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Meth labs are hazardous to health
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These are a few of the caustic chemicals regularly used to make methamphetamine. Similar products produced by other manufacturers can be used for the same purpose. (Image copyright Publishers Group,
It's not just the use of methamphetamine that creates health problems. Exposure to the chemicals used to make the stuff can also cause a variety of health effects. Children who live in or near meth labs are especially susceptible. Law enforcement officials, first responders, and hospital workers are also at risk, even if they are exposed to the chemicals for a relatively short period of time.

St. Paul, Minn. — Every meth recipe starts with over-the-counter cold medication. The pills are crushed and mixed with other chemicals in the process of cooking meth. One common process follows these steps: Mixing and heating; straining; chemical conversion; extraction; and drying.

Various meth recipes include combinations of volatile organic compounds, also called VOCs, acids, bases, metals, solvents and salts. Making meth with these chemicals can result in explosions, chemical fires, and the release of toxic gases.

Meth cooking also produces solid and liquid wastes that can contaminate a building and its contents, or the groundwater and soil where they are dumped.

Health effects caused by exposure to meth lab chemicals depend on three things: The lab process and the chemicals used; the amount of chemical and length of exposure; and the age and health of the person exposed. Chemicals may enter the body by being breathed, eaten, or absorbed through the skin.

An acute exposure is one that occurs over a relatively short period of time. Acute exposure to meth lab chemicals can cause shortness of breath, cough, chest pain, dizziness, lack of coordination, chemical irritation, or burns to the skin, eyes, nose and mouth. Death could result when exposure to a particularly toxic chemical or the person exposed is particularly vulnerable. Acute exposures can occur in non-drug users during or immediately after "cooking."

Less severe exposures can result in symptoms such as headache, nausea, dizziness and fatigue or lethargy. These symptoms have occured in people exposed to active labs, but also in people -- particularly law enforcement personnel and first responders -- who have entered a drug lab before the site has been cleaned or ventilated. These symptoms usually go away after several hours of exposure to fresh air.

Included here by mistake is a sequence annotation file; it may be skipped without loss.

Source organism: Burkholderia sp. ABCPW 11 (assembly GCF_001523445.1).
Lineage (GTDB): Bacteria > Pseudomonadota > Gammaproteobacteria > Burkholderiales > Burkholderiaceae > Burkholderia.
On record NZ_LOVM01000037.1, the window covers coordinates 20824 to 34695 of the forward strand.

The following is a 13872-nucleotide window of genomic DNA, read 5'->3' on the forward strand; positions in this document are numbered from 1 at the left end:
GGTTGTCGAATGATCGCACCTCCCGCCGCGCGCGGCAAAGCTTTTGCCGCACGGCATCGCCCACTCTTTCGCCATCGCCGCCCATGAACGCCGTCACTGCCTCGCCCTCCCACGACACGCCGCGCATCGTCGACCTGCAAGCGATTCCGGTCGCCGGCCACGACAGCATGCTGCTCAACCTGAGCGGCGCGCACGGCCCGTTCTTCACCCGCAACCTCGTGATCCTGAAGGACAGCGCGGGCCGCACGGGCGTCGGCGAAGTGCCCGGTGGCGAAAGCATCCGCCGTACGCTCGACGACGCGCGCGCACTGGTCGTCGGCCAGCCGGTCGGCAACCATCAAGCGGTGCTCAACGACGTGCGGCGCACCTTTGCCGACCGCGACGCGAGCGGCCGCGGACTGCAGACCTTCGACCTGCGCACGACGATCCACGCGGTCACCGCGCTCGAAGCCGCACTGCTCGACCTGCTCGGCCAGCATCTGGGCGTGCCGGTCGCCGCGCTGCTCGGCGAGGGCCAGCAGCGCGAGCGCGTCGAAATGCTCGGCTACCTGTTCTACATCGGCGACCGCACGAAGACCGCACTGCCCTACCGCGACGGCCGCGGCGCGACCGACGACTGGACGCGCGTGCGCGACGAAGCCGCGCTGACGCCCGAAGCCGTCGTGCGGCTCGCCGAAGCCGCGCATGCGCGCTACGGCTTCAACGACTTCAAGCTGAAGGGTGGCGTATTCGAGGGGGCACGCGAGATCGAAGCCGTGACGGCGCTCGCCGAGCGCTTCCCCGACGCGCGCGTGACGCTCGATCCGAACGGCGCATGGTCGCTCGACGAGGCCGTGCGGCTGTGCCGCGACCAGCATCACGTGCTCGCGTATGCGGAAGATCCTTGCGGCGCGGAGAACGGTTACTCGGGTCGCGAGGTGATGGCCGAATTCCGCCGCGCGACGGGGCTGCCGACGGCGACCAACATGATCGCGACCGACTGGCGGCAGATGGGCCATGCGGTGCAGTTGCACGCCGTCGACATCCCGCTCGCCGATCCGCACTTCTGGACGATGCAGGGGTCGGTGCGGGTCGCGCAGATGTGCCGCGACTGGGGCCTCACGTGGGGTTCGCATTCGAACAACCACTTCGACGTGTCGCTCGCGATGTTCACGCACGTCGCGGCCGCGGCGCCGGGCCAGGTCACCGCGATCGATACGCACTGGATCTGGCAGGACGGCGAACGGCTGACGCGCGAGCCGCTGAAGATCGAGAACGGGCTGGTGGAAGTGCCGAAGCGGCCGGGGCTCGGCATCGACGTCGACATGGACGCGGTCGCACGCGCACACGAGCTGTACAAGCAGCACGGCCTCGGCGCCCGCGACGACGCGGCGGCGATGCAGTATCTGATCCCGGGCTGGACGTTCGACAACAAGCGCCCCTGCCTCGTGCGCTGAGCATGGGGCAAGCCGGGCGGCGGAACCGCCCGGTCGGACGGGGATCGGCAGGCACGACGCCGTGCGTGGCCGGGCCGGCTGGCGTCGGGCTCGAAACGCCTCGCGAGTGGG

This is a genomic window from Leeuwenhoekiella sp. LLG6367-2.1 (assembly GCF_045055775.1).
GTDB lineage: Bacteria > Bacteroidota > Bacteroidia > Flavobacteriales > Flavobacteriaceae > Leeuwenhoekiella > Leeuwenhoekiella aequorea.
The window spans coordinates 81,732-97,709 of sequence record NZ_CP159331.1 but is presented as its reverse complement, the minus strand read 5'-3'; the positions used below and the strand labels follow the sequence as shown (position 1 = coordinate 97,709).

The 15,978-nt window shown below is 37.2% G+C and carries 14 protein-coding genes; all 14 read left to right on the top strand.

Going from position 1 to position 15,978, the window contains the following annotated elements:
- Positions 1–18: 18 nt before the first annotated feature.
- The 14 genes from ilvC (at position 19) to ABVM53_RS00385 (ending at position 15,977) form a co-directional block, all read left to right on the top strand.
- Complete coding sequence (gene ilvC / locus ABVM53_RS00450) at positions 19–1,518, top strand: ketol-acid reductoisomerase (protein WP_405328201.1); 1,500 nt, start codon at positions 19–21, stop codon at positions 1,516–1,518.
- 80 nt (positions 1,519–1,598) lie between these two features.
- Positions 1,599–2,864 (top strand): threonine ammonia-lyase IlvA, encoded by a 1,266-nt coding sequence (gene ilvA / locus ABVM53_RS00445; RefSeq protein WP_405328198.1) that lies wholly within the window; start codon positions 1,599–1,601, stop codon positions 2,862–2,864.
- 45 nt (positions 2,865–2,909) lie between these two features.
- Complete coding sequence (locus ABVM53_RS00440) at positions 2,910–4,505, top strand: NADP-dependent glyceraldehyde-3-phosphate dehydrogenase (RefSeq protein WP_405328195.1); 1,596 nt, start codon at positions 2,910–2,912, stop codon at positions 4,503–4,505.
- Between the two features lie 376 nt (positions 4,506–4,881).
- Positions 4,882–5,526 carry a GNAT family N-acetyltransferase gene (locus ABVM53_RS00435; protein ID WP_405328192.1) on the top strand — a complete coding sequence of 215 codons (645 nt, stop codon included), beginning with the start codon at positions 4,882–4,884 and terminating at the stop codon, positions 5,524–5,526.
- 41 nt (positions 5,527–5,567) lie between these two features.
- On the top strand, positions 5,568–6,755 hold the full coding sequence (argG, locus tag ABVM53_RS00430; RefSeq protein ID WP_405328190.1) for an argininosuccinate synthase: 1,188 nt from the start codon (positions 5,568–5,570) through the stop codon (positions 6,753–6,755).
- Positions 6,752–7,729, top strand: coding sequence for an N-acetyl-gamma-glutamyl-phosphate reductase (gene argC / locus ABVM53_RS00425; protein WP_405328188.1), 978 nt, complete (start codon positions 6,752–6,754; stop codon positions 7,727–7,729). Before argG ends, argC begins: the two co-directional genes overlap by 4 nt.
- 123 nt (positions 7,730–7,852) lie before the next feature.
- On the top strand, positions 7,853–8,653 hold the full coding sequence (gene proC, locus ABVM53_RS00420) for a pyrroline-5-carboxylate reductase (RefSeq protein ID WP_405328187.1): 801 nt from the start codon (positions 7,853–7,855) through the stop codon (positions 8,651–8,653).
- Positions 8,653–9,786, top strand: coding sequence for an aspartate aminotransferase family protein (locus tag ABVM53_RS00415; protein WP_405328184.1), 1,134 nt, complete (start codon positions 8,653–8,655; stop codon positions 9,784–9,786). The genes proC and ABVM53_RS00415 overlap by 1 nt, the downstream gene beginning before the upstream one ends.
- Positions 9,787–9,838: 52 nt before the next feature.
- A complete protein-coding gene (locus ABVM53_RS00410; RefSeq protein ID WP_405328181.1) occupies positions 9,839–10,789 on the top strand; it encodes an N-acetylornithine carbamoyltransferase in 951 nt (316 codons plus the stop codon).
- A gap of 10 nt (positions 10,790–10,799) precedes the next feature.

Chronic, or longer term exposure to lab chemicals, may cause both long-term and short-term health effects. Long-term exposures to volatile organic compounds may result in liver and kidney damage, neurological problems, and increased risk of cancer.

Even at low levels, exposures for long periods by people living in a former lab site could result in serious health effects.


Solvents: Include acetone, ether/starter fluid, Freon, Coleman fuel, methanol, toluene, white gas, xylene.
Symptoms/health effects:
Irritation to skin, eyes, nose and throat; headache; dizziness; depression; nausea; vomiting; visual disturbance; cancer.

Corrosives/irritants: Include anhydrous ammonia, iodine, hydrochloric acid, phosphine, lye, sulfuric acid (drain cleaner).
Symptoms/health effects:
Cough, eye, skin and respiratory irritation; burns and inflammation; gastrointestinal disturbances; thirst; chest tightness; muscle pain; dizziness; convulsions.

Metals/salts: Include iodine, lithium metal, red phosphorus (from matches), yellow phosphorus, sodium metal.
Symptoms/health effects:
Eye, skin, nose and respiratory irritation; chest tightness; headache; stomach pain; birth defects; jaundice; kidney damage.

(Source: Minnesota Department of Health)

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